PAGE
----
There has been some confusion in the plantation, forestry and natural resources industries following the recent decision of the Constitutional Court in Case No. 45/PUU-IX/2011, in which the court ruled that part of Article 1(3) of the Forestry Act (No. 41 of 1999) is unconstitutional.
Article 1(3) forms part of the “Definitions Section” of the Forestry Act, and defines what a “forest area” actually is. Thus, it goes to the very heart of the legislation, and has implications for practically every governmental action in the forestry sector. As such, it has been argued by a number of environmental organizations that the Constitutional Court’s ruling automatically avoids all legal instruments issued pursuant to the legislation since its enactment in 1999 as they were formulated based on a faulty definition of “forest area.”
Were this true, the economic consequences for Indonesia would be profound and urgent corrective action would need to be taken by the government in the form of a Government Regulation in Lieu of Law. (See end note ) However, it is our conclusion that this view is misconceived.
The challenge to Article 1(3) was brought by five regents and a businessman from timber-rich areas of Central Kalimantan. The impugned article reads as follows: “A forest area is an area that is indicated and/or designated by the government for retention as permanent forest” (emphasis ours). In essence, the petitioners argued that the use of “indicated and/or” resulted in a lack of legal certainty as it was imprecise and conflicted with other provisions of the legislation. The court agreed and ordered that the offending phrase be excised from the article. As the court did not find the entire article unconstitutional, it still stands and now reads as follows: “A forest area is an area that is designated by the government for retention as permanent forest.”
Essentially, most of the confusion that has arisen centers on whether the decision is of retroactive effect, meaning that every legal instrument that has been issued since 1999 and which is related to the offending article would also be null and void.
As regards the question of whether the ruling applies retroactively, that is to say, to decisions made prior to the court’s ruling, we are of the opinion that this is not the case. This is because Article 58 of the Constitutional Court Act (No. 24 of 2003) and Article 38 of Constitutional Court Regulation No.06/PMK/2005 expressly provide that legislation reviewed by the court remains in force until such time as a judgment is entered declaring that the legislation (or a part thereof) is repugnant to the Constitution. Furthermore, Article 47 of the Constitutional Court Act and Article 39 of Regulation No.06/PMK/2005 also expressly provide that the court’s decisions only enter into effect on the date of their pronouncement in open court. On that basis, it seems clear that decisions of the court are not retroactive in cases involving challenges to the constitutionality of statutes or statutory regulations. Furthermore, in Indonesian legal theory and practice, should legislation be repealed or be declared unconstitutional, all actions or policies that have been taken based on such legislation remains in effect.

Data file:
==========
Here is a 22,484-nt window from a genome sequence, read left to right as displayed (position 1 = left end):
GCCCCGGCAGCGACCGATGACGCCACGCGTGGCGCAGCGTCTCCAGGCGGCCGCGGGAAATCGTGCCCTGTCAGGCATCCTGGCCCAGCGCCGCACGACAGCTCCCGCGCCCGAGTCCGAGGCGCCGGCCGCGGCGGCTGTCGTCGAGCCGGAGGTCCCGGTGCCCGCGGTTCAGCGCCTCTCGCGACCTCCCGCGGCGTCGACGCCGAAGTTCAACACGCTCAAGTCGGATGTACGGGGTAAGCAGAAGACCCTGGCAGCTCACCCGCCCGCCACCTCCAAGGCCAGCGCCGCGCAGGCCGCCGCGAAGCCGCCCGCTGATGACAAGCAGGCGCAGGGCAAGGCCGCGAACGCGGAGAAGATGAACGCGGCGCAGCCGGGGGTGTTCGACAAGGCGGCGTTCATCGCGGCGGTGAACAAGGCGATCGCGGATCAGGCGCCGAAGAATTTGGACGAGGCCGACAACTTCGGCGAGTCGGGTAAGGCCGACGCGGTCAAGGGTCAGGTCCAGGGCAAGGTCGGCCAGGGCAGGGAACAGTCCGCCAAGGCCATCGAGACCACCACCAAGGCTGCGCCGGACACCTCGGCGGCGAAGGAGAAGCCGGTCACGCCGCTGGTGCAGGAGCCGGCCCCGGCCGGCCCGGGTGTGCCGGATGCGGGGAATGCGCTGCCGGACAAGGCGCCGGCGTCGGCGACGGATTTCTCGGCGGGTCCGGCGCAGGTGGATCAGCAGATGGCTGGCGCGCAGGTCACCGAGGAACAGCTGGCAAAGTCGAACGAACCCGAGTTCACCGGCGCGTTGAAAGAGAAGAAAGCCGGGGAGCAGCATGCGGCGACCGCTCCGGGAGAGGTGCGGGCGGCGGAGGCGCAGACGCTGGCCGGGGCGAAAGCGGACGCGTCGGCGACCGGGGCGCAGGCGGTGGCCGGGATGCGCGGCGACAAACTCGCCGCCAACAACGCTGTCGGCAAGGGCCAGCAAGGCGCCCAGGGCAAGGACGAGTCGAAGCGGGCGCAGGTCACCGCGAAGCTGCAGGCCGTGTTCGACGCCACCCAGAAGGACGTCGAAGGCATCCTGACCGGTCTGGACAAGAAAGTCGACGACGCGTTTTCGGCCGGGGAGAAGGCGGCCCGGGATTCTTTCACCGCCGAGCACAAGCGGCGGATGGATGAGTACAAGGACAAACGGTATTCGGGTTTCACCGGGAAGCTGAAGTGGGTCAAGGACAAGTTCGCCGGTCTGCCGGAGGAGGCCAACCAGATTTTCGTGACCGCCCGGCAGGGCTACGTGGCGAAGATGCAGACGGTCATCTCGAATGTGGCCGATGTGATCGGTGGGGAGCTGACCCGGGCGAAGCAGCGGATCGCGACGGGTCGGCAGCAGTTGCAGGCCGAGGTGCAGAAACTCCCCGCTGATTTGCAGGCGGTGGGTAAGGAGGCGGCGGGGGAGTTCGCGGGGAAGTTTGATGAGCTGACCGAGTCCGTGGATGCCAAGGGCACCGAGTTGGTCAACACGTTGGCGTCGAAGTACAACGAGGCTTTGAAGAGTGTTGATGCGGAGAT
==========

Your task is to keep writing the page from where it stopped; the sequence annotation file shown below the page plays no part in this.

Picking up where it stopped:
The non-retroactivity of the Constitutional Court’s decisions on constitutional matters has been expressly affirmed by the court in a number of high-profile precedents, such as the Antasari case in November 2009:
Mr. Antasari had been removed from office as head of the Corruption Eradication Commission (KPK) under a provision of the KPK Act (No. 30 of 2002), which stipulated that a KPK commissioner would automatically be removed from office upon being prosecuted for a criminal offense. The court had earlier ruled that this provision was unconstitutional in a case involving two KPK commissioners, Mr. Bibit and Mr. Chandra, who had been similarly removed from office. Mr. Antasari argued that as the offending provision of the KPK Act had been struck down, he should now be restored to his former position. The court, however, refused to hear Mr. Antasari’s petition as he had been removed from office prior to Messrs. Bibit and Chandra and the ruling in that case could not be applied retroactively.